by Dick Powell

Last Saturday, the Epsom Derby (Eng-G1) was run in Great Britain and this Saturday we will have the Belmont Stakes (G1). Both have glorious histories and are run at 1 1/2 miles. The similarities end there.

Federico Tesio was one of the world’s great breeders. He bred the winners of 22 Italian Derbies, often with nondescript bloodstock. Right after he died in 1954, his RIBOT (Tenerani) burst upon the scene as a two-year-old and he went on to win all his 16 of his starts, including back-to-back runnings of the Prix de l’Arc de Triomphe (Fr-G1).

Tesio understood the importance of winning classic races to determine the best of the breed and the ultimate standard was winning the Epsom Derby.

He was quoted as saying, “The Thoroughbred exists because its selection has depended, not on experts, technicians, or zoologists, but on a piece of wood: the winning post of the Epsom Derby. If you base your criteria on anything else, you will get something else, not the Thoroughbred.”

Winning a 1 1/2-mile race was the ultimate goal and those that did flash past that piece of wood at Epsom would be judged as the best and most attractive to breed to.

Last week, there was a great picture of five Epsom Derby winners posing at Ballydoyle in Ireland. All stand at stud there and the best of the best, GALILEO (Sadler’s Wells), won the Derby in 2001 and has sired Epsom Derby winners as well as the undefeated FRANKEL (Galileo).

Galileo’s stud fee is “Don’t Ask.” He sires one classic winner after another with no end in sight. The fact that he won at 1 1/2 miles is not held against him.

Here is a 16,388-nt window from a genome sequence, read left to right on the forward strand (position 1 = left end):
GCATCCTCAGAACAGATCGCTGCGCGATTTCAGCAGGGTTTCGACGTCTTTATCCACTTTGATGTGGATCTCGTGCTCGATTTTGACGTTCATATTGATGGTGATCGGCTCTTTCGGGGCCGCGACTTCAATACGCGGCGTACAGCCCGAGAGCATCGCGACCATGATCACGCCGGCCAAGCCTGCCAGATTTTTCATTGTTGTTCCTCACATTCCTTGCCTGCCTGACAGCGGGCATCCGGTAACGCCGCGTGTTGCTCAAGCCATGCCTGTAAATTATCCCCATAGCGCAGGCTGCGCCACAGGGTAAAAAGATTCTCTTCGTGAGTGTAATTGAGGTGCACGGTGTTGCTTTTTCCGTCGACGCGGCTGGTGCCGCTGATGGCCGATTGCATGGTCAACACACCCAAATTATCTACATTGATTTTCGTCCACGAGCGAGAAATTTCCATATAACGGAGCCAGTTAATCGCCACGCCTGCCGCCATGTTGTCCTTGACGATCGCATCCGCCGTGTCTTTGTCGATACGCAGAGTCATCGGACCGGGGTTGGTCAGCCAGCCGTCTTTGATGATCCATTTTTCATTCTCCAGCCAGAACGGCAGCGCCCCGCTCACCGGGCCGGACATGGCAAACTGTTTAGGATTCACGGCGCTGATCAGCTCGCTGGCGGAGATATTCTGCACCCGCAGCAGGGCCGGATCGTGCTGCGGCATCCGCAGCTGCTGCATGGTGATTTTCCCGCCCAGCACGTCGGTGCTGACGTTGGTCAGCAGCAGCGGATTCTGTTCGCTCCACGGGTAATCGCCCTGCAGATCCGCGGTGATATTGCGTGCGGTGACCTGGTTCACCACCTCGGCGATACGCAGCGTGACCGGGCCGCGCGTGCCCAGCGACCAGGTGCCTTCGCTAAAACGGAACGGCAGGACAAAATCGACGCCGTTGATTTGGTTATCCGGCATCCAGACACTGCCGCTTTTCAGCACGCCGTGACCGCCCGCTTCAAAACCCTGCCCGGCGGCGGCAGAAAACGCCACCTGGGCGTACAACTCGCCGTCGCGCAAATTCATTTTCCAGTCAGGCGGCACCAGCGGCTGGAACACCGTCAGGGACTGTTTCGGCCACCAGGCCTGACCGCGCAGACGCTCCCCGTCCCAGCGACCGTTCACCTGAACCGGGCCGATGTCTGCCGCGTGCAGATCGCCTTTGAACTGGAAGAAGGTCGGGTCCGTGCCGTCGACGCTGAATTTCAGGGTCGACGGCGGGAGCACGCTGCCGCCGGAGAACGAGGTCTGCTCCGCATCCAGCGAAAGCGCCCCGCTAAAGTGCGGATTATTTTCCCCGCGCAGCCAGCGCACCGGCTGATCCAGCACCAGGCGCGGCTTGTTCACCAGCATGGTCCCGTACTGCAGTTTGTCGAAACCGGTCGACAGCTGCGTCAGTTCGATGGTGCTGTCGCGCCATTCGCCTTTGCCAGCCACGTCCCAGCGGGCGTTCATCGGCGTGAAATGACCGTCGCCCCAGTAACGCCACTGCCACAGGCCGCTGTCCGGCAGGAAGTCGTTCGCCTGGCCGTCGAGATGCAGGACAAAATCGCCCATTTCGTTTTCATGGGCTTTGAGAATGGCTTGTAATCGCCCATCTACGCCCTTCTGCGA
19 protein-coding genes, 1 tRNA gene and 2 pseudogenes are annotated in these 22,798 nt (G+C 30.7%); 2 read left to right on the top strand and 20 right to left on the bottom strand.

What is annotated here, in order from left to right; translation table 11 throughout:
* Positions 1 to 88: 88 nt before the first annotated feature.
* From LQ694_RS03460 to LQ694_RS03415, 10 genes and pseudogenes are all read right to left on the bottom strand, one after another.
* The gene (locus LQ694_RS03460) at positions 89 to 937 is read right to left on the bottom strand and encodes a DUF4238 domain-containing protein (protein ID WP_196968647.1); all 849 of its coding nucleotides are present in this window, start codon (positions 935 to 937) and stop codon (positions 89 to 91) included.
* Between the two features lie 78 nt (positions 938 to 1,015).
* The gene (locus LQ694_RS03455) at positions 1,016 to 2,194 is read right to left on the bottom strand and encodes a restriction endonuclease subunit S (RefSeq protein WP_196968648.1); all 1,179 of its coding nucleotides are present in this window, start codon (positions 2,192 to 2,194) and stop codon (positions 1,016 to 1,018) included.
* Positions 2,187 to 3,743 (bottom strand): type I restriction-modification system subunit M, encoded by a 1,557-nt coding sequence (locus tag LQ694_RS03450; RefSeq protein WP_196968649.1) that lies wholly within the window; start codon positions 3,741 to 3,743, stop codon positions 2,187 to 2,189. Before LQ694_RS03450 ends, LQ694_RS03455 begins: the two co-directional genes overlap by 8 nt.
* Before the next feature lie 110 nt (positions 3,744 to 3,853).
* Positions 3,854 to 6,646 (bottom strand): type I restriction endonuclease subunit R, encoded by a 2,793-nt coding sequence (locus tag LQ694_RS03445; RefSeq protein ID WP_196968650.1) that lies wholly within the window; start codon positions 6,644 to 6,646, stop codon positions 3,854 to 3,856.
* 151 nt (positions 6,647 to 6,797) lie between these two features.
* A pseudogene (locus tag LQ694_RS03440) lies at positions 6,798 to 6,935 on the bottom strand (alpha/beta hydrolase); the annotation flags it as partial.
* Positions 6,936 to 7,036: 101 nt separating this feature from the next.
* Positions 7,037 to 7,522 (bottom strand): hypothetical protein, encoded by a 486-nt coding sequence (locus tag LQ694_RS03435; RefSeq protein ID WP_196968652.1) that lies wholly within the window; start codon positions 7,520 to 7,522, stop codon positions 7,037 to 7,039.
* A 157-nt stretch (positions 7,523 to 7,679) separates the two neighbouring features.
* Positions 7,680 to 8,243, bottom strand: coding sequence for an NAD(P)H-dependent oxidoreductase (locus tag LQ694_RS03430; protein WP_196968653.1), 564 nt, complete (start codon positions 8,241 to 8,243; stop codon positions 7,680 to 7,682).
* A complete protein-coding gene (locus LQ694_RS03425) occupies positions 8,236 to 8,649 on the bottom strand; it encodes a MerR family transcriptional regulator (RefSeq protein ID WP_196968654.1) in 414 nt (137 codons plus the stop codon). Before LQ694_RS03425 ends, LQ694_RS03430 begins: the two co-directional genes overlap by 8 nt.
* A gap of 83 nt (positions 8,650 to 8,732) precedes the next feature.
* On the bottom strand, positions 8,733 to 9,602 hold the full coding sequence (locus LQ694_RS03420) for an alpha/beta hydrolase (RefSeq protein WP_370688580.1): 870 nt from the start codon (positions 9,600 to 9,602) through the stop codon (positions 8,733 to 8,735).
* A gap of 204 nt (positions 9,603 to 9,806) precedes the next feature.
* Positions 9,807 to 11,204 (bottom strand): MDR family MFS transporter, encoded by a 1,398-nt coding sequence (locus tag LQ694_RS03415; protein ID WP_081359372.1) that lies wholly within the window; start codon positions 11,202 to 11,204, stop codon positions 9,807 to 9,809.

The Belmont Stakes is a great race but there is nowhere near the market for its winners over here than Epsom Derby winners over there. We complain about the frailty of our Thoroughbreds but continue to reject stout racehorses in favor of one-hit wonders that win a graded stakes sprint or break stopwatches going an eighth of a mile as a two-year-old.

There is a market in Europe for horses that cannot get 1 1/2 miles but the ultimate goal is to be a Derby winner going 1 1/2 miles then prove yourself against older horses in the Autumn in the Arc de Triomphe going 1 1/2 miles. If you can do that, a career of breeding success is assured since the buyers over there, unlike ours over here, appreciate the toughness and stamina it takes to win those races.

Go down the list of Belmont Stakes winners and you will see many great horses that did not make it at stud. Oh, they did alright but never prospered and their offspring were never lusted after. In the last 30 runnings of the Belmont, only A.P. INDY (Seattle Slew) has been a top sire. Maybe the brilliant AMERICAN PHAROAH (Pioneerof the Nile) could join him some day but as a pathway to sire success in America, you are better off winning the King’s Bishop (G1) going seven furlongs than the Belmont Stakes.

Last Saturday’s Epsom Derby saw two powerhouse breeding operations hook up in the stretch. The Aga Khan’s HARZAND (Sea the Stars) took the lead going up the hill towards the wire and looked home free. Coolmore’s US ARMY RANGER (Galileo) was stuck at the back of the field and, every time Ryan Moore tried to get him to the outside for clear running, someone would get in his way.

With Harzand at least 10 lengths in front, Moore finally got US Army Ranger clear and he commenced an electrifying rally. He quickly caught up but just when it looked like he might pull even, he started to lug in badly.

Instead of focusing all his efforts to get him to the wire, Moore had to keep him from running up on top of Harzand and spent all his energy pulling him off. His momentum was lost and Harzand won the 237th running of “Blue Riband of the Turf.”

It was the Aga Khan’s fifth win in the Derby and first for sire SEA THE STARS (Cape Cross), who won the Derby in 2009.

For trainer Dermot Weld, even at the age of 67, he is breaking ground in the training ranks that has never been seen before. He has won major races all over the world and now adds the Epsom Derby to the Belmont Stakes, two wins in the Melbourne Cup (Aus-G1) and Group 1 stakes wins in Ireland, France, Germany, Italy and Hong Kong.